by Mathew R Johnstone
Scottish universities admit fewer students from deprived areas than the rest of the UK, it was revealed last week.
The National Union of Students Scotland condemned the figures, which showed the number of students from the most deprived backgrounds studying at Scottish universities has risen by just 0.7%.
While NUS said that any increase was welcome, the numbers showed ‘little progress’ compared to previous years.
The rise in the figures was called ‘disappointing,’ as agreements had been put in place last year to make fairer access to higher education the ‘legal duty’ of a university.
President of NUS Scotland Gordon Maloney particularly criticised ‘elite’ institutions. Without naming particular universities, he said they had ‘gone backwards’ despite pledging to improve.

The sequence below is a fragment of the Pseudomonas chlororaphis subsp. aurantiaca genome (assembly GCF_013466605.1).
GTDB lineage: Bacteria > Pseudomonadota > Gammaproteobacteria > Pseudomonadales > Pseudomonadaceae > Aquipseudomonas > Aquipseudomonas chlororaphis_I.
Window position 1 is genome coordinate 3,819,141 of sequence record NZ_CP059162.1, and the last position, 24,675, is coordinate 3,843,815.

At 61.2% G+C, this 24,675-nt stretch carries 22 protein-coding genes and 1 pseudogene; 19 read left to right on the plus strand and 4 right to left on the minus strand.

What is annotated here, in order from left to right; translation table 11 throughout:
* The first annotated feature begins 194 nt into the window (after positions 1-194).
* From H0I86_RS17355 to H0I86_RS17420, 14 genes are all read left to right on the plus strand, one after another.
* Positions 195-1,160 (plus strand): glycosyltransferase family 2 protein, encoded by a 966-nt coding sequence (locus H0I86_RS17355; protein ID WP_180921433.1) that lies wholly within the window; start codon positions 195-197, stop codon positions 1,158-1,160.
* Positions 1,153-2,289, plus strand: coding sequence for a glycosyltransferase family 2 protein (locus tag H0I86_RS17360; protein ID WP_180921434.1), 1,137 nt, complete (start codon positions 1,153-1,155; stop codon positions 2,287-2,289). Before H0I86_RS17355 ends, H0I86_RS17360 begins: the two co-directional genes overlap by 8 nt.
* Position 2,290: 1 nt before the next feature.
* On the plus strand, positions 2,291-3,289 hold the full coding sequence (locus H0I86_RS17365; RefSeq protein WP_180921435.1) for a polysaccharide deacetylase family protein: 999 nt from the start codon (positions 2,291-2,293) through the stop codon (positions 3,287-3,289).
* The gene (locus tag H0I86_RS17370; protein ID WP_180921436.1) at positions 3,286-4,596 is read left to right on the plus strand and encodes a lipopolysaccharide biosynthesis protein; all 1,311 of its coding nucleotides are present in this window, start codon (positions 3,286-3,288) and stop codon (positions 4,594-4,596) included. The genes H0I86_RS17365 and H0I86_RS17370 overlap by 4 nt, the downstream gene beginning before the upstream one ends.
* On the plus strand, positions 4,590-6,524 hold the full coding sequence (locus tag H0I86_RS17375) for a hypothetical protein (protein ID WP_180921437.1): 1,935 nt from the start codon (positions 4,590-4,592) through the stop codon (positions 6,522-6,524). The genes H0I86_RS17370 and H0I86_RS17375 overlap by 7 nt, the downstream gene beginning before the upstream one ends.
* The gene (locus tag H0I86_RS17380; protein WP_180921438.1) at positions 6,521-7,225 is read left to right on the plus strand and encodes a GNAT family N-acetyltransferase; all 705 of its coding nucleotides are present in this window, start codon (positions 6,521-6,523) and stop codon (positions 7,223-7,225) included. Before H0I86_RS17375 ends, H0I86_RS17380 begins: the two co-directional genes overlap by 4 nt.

Joint figures from the Scottish Funding Council and the Higher Education Statistics agency show that only 29% of young Scottish students come from the bottom four social class brackets, considerably less than the 32% across the whole of the UK.
Maloney said this gap between Scotland and the rest of the country ‘is a record we simply cannot tolerate any more,’ and that ‘the status quo isn’t an option.’
Maloney also said that Scotland now has’ significant investment in extra places for fair access and outcome agreements given a place in legislation, creating a strong national framework for strong local action.’